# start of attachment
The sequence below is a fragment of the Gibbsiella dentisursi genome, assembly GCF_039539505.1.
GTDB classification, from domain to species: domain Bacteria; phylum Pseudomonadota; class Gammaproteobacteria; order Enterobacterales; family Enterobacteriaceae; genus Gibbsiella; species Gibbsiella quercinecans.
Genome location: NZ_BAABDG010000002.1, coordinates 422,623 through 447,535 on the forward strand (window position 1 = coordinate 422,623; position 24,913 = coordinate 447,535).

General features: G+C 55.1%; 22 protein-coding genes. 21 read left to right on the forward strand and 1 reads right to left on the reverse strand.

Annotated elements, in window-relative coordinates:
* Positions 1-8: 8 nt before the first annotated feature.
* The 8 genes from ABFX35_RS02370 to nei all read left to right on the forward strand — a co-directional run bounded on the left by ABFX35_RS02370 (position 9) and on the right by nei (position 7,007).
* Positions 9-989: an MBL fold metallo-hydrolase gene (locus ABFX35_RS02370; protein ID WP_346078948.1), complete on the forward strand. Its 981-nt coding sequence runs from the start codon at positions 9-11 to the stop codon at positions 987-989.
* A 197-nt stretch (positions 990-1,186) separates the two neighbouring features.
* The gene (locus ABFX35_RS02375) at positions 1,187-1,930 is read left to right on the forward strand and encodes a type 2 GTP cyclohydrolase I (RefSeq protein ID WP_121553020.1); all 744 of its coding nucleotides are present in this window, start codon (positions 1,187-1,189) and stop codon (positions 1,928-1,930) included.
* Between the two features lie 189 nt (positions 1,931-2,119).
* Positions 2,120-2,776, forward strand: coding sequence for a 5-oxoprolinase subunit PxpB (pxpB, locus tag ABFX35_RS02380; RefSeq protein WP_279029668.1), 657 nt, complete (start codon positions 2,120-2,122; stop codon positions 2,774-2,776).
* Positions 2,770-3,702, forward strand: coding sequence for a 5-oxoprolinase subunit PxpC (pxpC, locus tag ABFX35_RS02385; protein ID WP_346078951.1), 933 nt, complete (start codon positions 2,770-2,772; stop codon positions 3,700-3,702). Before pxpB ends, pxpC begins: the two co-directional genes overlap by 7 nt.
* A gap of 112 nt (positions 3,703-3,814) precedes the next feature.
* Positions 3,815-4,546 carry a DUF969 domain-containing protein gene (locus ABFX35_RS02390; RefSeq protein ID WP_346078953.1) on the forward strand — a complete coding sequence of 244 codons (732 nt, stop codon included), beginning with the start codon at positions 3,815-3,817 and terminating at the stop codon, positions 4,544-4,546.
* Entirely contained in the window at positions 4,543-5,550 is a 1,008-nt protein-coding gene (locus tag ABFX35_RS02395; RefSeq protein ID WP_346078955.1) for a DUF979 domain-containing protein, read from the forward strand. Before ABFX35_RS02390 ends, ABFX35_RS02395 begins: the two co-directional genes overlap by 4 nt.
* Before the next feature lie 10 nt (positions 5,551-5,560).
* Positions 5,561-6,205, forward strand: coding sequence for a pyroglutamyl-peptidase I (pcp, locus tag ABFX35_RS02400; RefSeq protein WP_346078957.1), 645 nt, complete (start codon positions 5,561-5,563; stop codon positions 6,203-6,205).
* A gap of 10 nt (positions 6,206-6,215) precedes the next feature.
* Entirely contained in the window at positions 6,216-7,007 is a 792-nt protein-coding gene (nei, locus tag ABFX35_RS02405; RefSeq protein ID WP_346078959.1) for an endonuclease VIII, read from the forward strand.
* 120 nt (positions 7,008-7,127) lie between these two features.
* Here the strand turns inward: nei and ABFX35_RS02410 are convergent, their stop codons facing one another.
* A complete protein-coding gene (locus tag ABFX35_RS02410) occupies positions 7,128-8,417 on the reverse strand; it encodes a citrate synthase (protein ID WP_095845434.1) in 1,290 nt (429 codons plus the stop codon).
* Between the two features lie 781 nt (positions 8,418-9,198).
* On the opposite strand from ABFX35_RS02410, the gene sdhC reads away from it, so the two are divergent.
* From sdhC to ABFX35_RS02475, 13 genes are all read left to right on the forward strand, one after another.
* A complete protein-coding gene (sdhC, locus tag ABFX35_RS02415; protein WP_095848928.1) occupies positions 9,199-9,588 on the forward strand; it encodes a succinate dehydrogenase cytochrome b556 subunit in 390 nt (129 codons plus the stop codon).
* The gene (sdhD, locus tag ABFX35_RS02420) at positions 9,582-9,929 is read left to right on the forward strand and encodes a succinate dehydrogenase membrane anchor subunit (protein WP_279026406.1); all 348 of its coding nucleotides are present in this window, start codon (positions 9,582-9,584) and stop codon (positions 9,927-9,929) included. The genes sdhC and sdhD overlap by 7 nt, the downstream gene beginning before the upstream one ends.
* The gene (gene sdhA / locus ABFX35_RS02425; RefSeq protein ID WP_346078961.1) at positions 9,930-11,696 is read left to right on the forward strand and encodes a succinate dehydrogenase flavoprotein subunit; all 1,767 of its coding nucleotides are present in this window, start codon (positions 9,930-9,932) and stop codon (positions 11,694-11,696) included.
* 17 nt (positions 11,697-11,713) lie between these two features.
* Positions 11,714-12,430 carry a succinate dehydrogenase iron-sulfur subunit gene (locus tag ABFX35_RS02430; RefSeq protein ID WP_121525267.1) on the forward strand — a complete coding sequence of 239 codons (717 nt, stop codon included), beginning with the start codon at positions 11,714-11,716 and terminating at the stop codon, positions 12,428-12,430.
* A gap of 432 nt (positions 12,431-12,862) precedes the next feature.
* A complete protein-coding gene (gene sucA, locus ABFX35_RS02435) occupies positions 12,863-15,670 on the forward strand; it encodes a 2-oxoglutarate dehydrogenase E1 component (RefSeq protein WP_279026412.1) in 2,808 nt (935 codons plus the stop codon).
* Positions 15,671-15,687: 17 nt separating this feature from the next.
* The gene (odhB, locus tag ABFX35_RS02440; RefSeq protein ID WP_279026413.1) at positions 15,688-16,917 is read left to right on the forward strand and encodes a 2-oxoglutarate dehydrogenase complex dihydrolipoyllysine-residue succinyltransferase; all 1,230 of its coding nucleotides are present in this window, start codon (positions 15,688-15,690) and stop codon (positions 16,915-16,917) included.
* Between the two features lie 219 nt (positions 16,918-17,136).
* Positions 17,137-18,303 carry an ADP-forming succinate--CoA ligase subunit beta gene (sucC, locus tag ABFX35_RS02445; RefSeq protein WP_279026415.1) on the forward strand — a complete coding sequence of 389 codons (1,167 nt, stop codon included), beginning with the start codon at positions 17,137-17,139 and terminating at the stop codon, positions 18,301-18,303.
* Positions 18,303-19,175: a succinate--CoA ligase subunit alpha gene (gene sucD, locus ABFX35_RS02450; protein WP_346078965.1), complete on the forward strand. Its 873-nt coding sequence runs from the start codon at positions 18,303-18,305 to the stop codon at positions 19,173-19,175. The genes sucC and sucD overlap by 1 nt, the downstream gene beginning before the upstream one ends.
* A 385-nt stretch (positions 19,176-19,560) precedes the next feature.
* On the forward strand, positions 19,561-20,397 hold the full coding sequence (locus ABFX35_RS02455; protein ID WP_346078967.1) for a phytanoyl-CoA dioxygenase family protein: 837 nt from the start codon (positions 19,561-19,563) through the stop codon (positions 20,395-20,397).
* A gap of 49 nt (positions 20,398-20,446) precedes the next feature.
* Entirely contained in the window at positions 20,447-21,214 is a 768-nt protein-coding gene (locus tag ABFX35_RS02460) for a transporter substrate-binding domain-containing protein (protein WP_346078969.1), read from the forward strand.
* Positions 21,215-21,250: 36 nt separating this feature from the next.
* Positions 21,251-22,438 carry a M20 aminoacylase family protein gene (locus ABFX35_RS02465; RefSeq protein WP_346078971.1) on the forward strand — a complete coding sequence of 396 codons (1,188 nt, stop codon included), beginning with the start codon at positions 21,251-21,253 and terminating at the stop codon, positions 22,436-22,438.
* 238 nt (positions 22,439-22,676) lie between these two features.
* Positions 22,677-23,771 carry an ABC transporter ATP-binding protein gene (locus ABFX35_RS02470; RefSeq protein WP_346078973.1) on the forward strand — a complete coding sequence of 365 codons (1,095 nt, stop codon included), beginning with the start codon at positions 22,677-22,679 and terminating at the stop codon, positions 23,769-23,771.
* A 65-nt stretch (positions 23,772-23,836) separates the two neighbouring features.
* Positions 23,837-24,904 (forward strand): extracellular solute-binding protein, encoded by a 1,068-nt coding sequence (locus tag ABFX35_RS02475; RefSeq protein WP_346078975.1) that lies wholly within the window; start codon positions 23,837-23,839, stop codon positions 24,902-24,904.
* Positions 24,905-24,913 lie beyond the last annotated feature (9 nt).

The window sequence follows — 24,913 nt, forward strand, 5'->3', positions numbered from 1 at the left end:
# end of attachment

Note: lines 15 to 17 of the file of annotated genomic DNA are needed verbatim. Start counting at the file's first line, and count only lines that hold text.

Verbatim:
* Positions 3,815-4,546 carry a DUF969 domain-containing protein gene (locus ABFX35_RS02390; RefSeq protein ID WP_346078953.1) on the forward strand — a complete coding sequence of 244 codons (732 nt, stop codon included), beginning with the start codon at positions 3,815-3,817 and terminating at the stop codon, positions 4,544-4,546.
* Entirely contained in the window at positions 4,543-5,550 is a 1,008-nt protein-coding gene (locus tag ABFX35_RS02395; RefSeq protein ID WP_346078955.1) for a DUF979 domain-containing protein, read from the forward strand. Before ABFX35_RS02390 ends, ABFX35_RS02395 begins: the two co-directional genes overlap by 4 nt.
* Before the next feature lie 10 nt (positions 5,551-5,560).